C-ya later, plastic bags. That's what Kroger, amongst many other retailers around the U.S., said in recent months as more companies adopt eco-friendly business practices. The latest to bid farewell to plastic shopping bags? The largest supermarket chain in America.
Kroger's CEO, Rodney McMullen, just announced his plan to phase out single-use plastic bags to become a fully sustainable business with zero waste by 2025. The move is part of the Kroger's Zero Hunger | Zero Waste commitment and social impact plan that was implemented last year.
McMullen says Kroger is making a “bold move that will better protect our planet."
The first of the stores to implement the new policy will be Seattle’s QFC grocery stores. The company expects QFC's transition to be completed in 2019.
"We listen very closely to our customers and our communities, and we agree with their growing concerns," said Mike Donnelly, Kroger's executive vice president and COO. "That's why, starting today at QFC, we will begin the transition to more sustainable options. This decision aligns with our Restock Kroger commitment to live our purpose through social impact."
Collectively, we use more than 100 billion plastic bags a year in the U.S. That number is something Kroger wants to participate in lowering. According to the company's press release, when the supermarket conglomerate phases out single-use grocery bags the waste generated by bags at their stores will drop by 123 million pounds per year.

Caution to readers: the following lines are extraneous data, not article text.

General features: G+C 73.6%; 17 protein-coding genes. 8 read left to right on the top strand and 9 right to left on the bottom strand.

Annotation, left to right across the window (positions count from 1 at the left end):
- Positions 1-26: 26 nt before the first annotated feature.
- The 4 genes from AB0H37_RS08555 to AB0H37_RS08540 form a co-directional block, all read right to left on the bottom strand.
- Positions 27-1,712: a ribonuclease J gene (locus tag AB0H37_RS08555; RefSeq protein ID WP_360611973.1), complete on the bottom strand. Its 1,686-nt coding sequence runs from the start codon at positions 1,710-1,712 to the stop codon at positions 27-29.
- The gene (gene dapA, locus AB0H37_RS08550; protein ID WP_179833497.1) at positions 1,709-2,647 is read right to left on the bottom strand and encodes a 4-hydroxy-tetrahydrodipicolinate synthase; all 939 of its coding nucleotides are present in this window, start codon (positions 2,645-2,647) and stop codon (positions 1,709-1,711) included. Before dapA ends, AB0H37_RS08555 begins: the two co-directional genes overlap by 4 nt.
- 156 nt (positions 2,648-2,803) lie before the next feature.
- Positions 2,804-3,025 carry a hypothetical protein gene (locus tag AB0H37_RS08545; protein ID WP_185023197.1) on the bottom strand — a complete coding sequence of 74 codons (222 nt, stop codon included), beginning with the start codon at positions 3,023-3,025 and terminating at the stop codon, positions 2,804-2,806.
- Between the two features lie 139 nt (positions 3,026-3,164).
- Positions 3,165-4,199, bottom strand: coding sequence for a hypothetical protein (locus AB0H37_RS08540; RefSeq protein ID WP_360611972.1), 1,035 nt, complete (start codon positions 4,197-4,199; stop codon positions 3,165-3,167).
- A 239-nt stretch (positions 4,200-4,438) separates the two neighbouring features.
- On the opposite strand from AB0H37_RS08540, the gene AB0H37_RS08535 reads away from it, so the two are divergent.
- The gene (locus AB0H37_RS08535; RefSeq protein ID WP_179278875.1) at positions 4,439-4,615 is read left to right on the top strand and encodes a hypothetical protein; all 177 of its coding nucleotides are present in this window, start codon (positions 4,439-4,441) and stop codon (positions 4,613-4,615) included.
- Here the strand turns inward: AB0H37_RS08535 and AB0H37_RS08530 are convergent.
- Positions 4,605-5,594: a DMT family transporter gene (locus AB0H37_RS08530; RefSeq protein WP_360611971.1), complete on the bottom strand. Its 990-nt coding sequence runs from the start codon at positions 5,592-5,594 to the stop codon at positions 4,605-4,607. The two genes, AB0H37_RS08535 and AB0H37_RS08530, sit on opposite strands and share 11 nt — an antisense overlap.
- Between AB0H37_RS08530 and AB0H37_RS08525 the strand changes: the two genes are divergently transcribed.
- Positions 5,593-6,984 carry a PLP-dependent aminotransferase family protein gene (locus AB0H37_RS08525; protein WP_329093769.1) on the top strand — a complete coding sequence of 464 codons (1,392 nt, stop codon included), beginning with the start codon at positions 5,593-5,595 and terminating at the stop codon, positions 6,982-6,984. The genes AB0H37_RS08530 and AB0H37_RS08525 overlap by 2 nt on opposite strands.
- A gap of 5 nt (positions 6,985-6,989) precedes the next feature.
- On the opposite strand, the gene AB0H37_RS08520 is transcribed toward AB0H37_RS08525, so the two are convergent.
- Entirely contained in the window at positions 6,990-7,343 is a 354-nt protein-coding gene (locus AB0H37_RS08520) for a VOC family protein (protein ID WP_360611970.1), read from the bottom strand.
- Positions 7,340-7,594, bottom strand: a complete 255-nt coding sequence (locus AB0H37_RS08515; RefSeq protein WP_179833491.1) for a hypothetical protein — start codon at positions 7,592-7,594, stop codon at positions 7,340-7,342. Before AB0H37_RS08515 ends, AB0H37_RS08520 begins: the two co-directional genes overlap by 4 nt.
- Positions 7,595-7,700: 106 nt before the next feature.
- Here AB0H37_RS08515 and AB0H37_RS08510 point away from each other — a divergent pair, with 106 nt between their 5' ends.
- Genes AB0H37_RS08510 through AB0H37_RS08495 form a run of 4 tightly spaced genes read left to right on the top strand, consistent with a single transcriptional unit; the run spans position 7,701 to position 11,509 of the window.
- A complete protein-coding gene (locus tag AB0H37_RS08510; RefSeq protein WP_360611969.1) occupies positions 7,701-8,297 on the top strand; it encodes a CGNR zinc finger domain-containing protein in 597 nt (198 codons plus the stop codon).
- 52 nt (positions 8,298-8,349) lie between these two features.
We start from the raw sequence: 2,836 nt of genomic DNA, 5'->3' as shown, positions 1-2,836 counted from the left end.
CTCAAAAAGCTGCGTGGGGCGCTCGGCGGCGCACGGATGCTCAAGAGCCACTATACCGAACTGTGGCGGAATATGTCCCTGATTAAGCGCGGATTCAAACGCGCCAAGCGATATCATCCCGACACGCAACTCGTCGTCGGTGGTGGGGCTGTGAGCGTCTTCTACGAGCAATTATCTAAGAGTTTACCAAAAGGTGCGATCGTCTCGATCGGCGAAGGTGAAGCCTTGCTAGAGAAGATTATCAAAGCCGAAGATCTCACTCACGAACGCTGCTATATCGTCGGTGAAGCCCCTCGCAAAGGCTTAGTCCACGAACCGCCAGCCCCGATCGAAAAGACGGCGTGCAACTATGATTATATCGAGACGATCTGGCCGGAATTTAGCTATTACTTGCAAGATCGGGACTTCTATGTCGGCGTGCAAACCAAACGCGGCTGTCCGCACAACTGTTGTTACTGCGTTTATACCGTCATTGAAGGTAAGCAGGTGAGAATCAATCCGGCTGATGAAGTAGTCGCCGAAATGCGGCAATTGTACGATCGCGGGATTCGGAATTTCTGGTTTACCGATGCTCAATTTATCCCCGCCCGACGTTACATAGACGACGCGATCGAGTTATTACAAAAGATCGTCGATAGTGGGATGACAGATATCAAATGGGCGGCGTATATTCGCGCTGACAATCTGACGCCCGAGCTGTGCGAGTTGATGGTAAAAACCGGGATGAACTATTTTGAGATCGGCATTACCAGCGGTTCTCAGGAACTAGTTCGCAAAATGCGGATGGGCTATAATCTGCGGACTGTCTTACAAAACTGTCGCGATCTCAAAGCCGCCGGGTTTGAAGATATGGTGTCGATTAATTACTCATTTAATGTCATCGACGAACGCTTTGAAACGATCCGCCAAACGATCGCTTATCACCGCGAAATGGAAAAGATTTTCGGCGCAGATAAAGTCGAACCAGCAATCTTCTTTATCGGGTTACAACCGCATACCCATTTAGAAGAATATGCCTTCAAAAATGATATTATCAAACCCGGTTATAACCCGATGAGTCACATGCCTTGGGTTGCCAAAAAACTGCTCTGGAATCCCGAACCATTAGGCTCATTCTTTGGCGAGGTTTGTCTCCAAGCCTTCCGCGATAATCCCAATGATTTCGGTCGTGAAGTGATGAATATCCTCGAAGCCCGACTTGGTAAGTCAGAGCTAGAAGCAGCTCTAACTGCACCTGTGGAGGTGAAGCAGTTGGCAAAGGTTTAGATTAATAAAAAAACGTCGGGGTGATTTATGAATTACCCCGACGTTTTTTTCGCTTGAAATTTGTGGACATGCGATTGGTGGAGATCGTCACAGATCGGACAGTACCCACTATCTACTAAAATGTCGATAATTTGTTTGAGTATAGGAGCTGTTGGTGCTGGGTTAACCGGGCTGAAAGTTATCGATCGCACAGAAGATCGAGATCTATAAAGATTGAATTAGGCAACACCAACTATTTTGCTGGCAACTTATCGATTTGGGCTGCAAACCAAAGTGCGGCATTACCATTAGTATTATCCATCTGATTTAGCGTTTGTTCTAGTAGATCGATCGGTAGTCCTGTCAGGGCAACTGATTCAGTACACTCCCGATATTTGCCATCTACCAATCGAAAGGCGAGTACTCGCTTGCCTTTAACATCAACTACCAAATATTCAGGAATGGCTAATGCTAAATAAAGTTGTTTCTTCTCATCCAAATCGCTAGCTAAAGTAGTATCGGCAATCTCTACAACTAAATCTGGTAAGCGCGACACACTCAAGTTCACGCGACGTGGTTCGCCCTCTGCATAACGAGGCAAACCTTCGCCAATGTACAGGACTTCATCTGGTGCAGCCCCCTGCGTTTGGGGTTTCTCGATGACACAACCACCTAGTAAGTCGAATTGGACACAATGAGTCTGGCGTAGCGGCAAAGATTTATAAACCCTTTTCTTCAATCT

"To give a sense of just how big a number that is, that's equal to the weight of the entire population of Detroit. By 2025, Kroger intends to donate three billion meals and operate a fully sustainable business with zero waste," the statement read.
McMullen hopes other companies will join the supermarket chain in similar sustainable initiatives. "We’d love to join other companies in the food industry — whether food retailers, restaurants or supply chain partners — for these worthy projects. They can start by joining us in taking the leap to say farewell to the plastic shopping bag."
Earlier this week, Kroger was named to Fortune magazine's Change the World 2018 list, debuting in the sixth spot. The recognition highlights the work of 57 big companies across the world using their resources to solve societal problems. The company was recognized for its social impact plan Zero Hunger | Zero Waste.
More from Green Matters:
LED Bulbs Reduced 570 Million Tons of Carbon Emissions In 2017
This Nonprofit Is Reusing Plastic Bottles To Light Up Homes Without Electricity
Why This Dutch Town Installed Bat-Friendly LED Street Lights
More From Green Matters
Greta Thunberg Shares Powerful Reflection on Youth Climate Strike: "We Need a Whole New Way of Thinking"
The 16-year-old Swedish activist doesn't believe the burden should fall on children.
China is slowly but surely reducing restrictions on cosmetic animal testing.
Plastic waste doesn't simply go "away."
As the Youth Climate Strike winds down, here are a few actions to continue helping the planet.